Tuesday, June 06, 2023

Cugel's Saga by Jack Vance

If you've read The Eyes of the Overworld, this will be familiar. Not in any bad sense, I hasten to add, but the picaresque adventures of the same guy in the same circumstances on the same world by the same writer will tend to have a certain similarity.

Jack Vance introduced his Dying Earth in a series of loosely-related stories, very early in his career. Those were assembled in 1950 as The Dying Earth; it didn't have a single protagonist or narrative, but characters recurred and it cohered in that general fix-up way. More than a decade later, he wrote another sequence of stories, all about one of the characters in the first book, Cugel the Clever. When those appeared in book form in 1966, The Eyes of the Overworld was still clearly a fix-up, but the kind that basically becomes a novel if you squint at it slightly: Cugel started one place, with an aim in mind, and made it to the end of his journey, with adventures along the way.

Another decade-plus later, Vance did the same thing again in 1983's Cugel's Saga. The edition I just read - in the omnibus Tales of the Dying Earth - does not credit earlier magazine publications for the pieces of the Saga, but it reads in that same episodic style, so I would be surprised if none of it hadn't been published as separate stories.

And Saga, or at least a single-sentence description of it, is almost precisely the same as Eyes: the magician Iucounu dropped Cugel on the far northern beach Shanglestone Strand, there to make his way, however he can, back to his homeland of Almery.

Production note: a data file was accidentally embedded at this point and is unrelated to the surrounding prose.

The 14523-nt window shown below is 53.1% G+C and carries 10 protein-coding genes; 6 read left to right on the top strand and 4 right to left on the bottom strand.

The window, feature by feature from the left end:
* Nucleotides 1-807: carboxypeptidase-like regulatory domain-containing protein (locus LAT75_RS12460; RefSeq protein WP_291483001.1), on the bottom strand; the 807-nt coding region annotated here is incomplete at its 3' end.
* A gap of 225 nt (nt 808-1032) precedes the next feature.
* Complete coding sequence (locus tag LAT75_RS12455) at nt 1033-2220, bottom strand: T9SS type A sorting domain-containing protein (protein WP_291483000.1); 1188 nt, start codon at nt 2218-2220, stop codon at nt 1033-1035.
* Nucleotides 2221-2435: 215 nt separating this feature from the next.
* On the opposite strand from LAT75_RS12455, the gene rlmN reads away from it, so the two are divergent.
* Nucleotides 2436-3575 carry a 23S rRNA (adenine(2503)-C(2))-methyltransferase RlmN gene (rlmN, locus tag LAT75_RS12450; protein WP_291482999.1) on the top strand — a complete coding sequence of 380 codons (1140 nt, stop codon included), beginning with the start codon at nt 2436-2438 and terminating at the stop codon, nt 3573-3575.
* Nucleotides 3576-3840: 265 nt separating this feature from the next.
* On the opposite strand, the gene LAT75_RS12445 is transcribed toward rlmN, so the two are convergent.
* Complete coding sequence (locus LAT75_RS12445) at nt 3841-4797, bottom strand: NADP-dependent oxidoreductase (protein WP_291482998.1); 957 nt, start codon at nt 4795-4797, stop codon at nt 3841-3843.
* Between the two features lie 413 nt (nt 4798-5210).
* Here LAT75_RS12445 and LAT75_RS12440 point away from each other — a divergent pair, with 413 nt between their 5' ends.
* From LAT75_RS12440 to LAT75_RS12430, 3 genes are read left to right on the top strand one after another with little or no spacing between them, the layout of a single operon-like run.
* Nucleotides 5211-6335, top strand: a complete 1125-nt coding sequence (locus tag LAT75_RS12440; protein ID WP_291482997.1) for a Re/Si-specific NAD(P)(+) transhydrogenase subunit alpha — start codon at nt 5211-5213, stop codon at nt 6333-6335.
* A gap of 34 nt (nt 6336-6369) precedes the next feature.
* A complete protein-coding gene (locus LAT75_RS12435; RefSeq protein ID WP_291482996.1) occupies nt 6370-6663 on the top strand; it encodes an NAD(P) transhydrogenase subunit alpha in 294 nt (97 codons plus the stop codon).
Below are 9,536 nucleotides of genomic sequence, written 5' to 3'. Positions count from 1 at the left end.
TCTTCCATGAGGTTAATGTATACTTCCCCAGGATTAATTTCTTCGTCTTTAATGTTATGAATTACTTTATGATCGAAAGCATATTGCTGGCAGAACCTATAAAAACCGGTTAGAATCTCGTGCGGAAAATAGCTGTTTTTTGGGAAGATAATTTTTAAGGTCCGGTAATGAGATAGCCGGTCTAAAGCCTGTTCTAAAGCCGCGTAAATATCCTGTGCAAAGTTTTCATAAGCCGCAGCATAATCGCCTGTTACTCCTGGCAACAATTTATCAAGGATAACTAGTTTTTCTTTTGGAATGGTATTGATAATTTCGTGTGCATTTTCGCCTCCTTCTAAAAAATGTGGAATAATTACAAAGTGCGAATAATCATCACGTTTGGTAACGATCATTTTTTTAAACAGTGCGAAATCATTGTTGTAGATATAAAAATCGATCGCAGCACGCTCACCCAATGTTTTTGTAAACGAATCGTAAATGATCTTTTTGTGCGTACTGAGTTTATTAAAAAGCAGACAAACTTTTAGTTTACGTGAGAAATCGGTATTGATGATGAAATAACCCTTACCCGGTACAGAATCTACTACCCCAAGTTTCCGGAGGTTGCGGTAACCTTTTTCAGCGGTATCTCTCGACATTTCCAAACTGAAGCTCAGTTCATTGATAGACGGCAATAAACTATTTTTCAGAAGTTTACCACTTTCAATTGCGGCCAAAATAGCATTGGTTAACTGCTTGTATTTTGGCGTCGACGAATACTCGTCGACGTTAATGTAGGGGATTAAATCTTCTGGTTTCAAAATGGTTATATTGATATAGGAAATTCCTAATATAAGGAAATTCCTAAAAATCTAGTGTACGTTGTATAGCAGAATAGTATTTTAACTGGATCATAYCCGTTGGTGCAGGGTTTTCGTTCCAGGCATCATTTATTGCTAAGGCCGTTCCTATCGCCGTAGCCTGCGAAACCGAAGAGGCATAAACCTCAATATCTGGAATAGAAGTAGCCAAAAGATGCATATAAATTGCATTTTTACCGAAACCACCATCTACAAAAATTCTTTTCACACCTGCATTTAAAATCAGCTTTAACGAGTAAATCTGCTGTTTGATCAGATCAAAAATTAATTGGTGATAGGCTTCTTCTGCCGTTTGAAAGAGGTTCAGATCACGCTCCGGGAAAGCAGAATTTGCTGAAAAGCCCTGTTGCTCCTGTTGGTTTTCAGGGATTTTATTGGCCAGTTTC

The difference is: in one book he turns right on that beach, and goes through one series of lands, and in the other book he turns left. Saga is the story of that journey after turning left, in thirteen chapters that each are roughly standalone novelettes, with titles like "The Inn of Blue Lamps" and "The Ocean of Sighs" and "The Seventeen Virgins" and "The Bagful of Dreams." (And a number of place-names, as well.)

In each of those stories, Cugel comes to a new place, slightly closer to his destination. He has generally just tried a scheme to enrich himself, which has almost worked, but the riches he hoped for have adhered to the hands of someone else, and he has been forced to flee. Cugel is clever, and skilled, and smart - but not quite as much of any of those as he thinks he is. And so each story sees a new scheme, and new ways for circumstance to foil Cugel once again.

It's a picaresque, so the point is to enjoy the various adventures of our picaro. Cugel is a magnificent, deeply entertaining picaro, and Vance's languid, detailed, enchanting sentences are perfectly tuned to tell picaresque stories. The point is the journey rather than the destination, but I can say that Cugel does indeed make it back to Iucounu and is somewhat more successful in his revenge this time than he was in Eyes.

Vance was one of the greatest writers of the 20th century, both in his uniquely poised sentences, full of obscure words always used precisely and well, and in his amused but world-weary attitude, which was far more adult and nuanced than most of what appeared in SFF during his long career. That style and attitude also means, happily, that his work does not age nearly as much as most of his contemporaries - Vance was not of his time then, and doesn't read as being of that time now.

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